Tactical Communications – The Ultimate Backbone for C4ISR


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Tactical Communications – The Ultimate Backbone for C4ISR

  1. 1. April 2011Tactical Communications – The Ultimate Backbone for C4ISR By Maj. Sabbir Ahmed (Ret’d), Industry Analyst, Aerospace, Defence & Security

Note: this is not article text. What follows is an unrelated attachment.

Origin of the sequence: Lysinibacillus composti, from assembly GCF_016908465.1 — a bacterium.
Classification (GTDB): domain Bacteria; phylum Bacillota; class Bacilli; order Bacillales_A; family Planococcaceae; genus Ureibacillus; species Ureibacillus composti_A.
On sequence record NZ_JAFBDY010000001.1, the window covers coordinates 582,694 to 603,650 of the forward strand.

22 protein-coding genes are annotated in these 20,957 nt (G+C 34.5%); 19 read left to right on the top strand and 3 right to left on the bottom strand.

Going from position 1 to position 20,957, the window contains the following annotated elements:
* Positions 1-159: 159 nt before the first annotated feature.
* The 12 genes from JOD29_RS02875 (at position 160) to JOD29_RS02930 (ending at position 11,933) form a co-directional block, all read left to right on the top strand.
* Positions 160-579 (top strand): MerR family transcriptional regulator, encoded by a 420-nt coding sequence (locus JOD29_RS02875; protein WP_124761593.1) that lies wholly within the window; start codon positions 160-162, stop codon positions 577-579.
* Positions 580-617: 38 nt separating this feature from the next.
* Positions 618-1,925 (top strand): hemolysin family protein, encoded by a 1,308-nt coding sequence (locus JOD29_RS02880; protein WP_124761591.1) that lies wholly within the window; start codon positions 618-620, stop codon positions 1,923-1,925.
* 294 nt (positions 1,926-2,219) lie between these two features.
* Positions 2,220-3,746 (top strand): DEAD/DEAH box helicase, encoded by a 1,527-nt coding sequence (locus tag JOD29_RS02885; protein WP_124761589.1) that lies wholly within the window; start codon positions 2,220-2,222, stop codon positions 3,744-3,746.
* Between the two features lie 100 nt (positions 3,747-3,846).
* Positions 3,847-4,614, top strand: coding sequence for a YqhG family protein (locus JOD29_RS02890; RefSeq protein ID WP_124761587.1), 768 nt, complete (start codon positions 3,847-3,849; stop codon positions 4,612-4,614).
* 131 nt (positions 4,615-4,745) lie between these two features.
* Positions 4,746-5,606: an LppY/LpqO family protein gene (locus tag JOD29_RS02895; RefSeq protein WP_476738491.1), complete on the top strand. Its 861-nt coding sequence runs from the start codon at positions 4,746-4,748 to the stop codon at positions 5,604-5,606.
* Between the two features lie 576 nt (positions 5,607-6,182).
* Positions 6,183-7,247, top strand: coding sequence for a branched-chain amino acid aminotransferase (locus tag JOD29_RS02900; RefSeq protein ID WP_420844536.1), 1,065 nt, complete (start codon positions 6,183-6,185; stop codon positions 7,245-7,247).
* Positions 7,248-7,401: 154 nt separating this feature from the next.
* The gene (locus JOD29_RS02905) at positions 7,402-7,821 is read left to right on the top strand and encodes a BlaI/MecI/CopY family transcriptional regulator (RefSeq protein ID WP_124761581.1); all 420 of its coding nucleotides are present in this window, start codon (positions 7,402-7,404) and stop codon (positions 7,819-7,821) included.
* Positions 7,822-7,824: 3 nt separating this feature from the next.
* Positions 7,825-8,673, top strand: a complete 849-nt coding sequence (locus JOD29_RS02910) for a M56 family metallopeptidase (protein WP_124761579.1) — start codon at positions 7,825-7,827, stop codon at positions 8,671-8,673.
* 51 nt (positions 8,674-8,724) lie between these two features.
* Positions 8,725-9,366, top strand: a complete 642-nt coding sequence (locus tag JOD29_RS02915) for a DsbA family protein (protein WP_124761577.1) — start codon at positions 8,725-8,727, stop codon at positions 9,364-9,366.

2. 2. Introduction Tactical Communications (TACCOM) is pivotal to the conduct of operations and its significance as the backbone for C4ISR continues to increase. The key challenge for industry and end-users is on how to utilise this optimally in order to achieve complete situational awareness on the battlefield. The potential of tactical communications as an enabler to achieve the flow of real time intelligence from the soldiers to the command centres and decisions from the command centres to soldiers is yet to be exploited to its full potential. However, research indicates significant increase in the adoption and application of tactical communications to achieve complete situational awareness especially within western European forces and NATO nations.Tactical Communications – The Ultimate Backbone for C4ISR TACCOM forms the part of Military Communications (MILCOMM) which only concerns the front end soldiers operating in a theatre environment (formations of division, brigade and below). TACCOM consists of Personal Role Radio (Soldier radio/handheld device and Manpack up to section level), Combat Net Radio (High Capacity Data Radio and Vehicular Intercommunications Radio at command/operation centres) and Tactical Network (TacNet). It forms a loop to the Strategic Communications (STRATCOM) backbone in an effort to ensure seamless connectivity in a sensor- to decision maker- to shooter chain. Although at times SATCOM terminals are used in the formation it is not the focus of this Market Insight. Figure 1: Communications Segments Under Study MILCOMM MILSATCOM Tactical Strategic Strategic Network Tactical Tactical Trunk System Radio Network Legend Soldier Radio Included Not Included CNR PRR Man pack High Capacity VIC Data Radio SDR Source: Frost & SullivanMarket Insight © 2011Frost & Sullivan Page 2